A controversial proposal to implement drug and alcohol testing of judges and politicians is being scaled back, according to Victorian Attorney-General Martin Pakula.
Mr Pakula said breath testing would still be possible under current legislation being debated in parliament, but conceded that Labor had reconsidered the policy after consultation with Victoria's chief judges and the department, as reported by The Age.
"We've provided judicial heads of jurisdiction with broader, but admittedly a less explicit, power to do all things necessary to ensure the effective functioning of their court," Mr Pakula said.
"And that might be asking of a judge to have a breath test but it might also be asking a judge to have a drug test; it might be asking a judge to go off and get psychological help."
The current legislation does not contain the words “random” or “breath test”.
Mr Pakula said it would be the responsibility of the president of the Legislative Council and the speaker of the Legislative Assembly to oversee any testing of politicians.
However, the president of the Legislative Council, Bruce Atkinson, has questioned whether members of parliament have the authority to order breath testing of other members of parliament.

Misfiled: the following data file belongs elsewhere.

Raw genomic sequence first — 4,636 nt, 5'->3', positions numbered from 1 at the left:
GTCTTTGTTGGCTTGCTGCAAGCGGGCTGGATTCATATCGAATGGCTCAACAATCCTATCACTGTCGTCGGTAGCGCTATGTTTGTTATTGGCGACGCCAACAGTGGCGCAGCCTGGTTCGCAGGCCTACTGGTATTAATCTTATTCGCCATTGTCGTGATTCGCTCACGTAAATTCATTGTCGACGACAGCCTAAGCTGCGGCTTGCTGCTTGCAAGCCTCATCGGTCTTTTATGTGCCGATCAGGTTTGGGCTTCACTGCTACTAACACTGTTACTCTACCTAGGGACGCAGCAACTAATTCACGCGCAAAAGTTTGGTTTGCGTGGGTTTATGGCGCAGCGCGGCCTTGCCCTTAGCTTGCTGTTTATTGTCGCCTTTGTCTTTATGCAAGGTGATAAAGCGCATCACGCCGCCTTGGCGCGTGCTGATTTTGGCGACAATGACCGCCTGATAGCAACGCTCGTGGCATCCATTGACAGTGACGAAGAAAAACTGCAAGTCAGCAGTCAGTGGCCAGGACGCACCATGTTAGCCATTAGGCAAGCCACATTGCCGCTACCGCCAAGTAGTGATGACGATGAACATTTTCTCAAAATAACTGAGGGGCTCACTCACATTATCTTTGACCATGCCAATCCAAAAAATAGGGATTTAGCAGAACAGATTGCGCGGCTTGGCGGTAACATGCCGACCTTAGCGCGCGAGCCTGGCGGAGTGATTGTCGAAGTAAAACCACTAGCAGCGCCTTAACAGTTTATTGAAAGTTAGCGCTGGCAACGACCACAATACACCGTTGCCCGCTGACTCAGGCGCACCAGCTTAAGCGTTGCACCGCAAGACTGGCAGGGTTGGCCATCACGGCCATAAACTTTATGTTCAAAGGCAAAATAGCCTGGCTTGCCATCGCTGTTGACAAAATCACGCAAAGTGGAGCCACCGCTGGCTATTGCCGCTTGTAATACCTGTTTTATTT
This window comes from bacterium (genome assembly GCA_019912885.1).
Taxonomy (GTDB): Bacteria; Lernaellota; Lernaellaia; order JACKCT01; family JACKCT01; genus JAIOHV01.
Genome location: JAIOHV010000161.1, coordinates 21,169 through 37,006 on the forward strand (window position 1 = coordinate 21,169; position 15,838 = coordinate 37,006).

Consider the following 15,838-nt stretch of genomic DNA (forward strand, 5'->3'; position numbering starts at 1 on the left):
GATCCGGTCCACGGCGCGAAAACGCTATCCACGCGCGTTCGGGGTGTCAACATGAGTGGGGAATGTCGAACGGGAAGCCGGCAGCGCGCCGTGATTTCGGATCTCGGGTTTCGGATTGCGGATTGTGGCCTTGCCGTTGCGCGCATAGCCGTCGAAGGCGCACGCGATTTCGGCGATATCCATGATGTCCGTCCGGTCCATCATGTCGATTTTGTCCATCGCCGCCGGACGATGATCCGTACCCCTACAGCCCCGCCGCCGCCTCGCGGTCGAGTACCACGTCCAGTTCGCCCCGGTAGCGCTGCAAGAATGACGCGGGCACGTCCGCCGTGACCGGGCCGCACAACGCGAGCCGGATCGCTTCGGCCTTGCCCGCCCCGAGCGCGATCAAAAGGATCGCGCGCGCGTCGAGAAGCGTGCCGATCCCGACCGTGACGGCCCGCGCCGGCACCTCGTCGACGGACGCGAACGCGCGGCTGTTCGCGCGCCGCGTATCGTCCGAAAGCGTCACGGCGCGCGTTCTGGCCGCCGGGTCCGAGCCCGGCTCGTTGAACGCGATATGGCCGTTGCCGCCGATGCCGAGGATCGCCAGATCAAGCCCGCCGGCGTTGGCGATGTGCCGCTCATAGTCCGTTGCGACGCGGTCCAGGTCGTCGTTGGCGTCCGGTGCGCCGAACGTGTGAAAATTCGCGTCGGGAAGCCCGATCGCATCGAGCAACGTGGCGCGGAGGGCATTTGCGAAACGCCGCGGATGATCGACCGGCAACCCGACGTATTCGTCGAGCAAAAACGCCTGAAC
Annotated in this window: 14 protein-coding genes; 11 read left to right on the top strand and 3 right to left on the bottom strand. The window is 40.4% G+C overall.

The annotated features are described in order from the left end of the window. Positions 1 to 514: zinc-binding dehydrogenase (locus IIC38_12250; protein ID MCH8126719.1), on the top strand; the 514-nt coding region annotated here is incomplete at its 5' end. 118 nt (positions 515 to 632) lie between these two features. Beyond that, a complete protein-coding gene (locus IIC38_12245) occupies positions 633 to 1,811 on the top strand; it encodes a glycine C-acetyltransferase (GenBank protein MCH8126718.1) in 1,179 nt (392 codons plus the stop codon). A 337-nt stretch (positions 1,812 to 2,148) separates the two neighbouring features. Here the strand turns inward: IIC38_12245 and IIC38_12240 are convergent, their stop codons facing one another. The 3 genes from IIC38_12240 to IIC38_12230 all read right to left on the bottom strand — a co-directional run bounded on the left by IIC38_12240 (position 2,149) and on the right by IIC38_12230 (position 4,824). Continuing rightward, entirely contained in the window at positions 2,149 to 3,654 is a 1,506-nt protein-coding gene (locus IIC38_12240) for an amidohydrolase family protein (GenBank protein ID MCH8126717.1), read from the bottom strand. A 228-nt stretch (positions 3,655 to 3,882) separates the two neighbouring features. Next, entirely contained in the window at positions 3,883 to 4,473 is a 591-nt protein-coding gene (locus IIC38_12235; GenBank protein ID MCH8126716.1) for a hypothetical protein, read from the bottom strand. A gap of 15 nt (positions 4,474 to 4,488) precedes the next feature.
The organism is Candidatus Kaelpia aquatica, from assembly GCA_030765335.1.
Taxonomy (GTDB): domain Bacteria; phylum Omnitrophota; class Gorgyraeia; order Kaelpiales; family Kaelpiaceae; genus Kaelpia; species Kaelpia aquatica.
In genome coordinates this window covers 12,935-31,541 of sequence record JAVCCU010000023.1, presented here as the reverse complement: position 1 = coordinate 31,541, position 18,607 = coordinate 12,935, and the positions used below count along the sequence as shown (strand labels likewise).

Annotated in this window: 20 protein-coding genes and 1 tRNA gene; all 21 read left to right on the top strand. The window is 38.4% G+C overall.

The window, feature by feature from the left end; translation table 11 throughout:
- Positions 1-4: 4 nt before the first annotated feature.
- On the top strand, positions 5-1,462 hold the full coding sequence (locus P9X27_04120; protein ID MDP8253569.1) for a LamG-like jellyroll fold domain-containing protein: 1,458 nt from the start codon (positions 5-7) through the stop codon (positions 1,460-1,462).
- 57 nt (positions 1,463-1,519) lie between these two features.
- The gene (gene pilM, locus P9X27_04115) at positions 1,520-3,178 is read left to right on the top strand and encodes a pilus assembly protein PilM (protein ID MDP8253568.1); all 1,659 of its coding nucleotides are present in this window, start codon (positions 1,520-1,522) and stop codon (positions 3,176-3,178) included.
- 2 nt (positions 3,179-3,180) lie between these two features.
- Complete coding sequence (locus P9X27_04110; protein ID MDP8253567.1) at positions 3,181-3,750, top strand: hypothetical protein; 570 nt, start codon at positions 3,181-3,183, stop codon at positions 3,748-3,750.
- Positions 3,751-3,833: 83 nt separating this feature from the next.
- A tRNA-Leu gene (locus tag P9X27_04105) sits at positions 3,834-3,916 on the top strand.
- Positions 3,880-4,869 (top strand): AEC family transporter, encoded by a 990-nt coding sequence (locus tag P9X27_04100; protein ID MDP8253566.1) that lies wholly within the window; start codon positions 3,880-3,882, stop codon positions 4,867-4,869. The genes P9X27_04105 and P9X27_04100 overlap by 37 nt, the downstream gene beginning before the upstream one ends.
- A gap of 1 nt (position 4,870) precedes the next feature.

"The government hasn't provided any formal construct for these proposals since its election, and my view remains the same as it did when it was first announced – it would seem to be a totally impractical proposition," he said.
Prior to the state election in November last year, Premier Daniel Andrews pledged to introduce random breath testing for members of parliament.
“Labor will also legislate to give the Chief Justice, the Chief Judge and Chief Magistrate the power to require these random tests of the judiciary," he said.
There was considerable backlash to the proposal from the legal profession.
In September last year, a spokesperson for the Law Institute of Victoria said: "It is unclear what this policy is attempting to achieve."
"Is there any evidence that drug or alcohol use or abuse is a problem amongst the judiciary?” the spokesperson asked.
Bar Council chairman Jim Peters QC told The Age he was not aware of any examples of judges being intoxicated on the bench.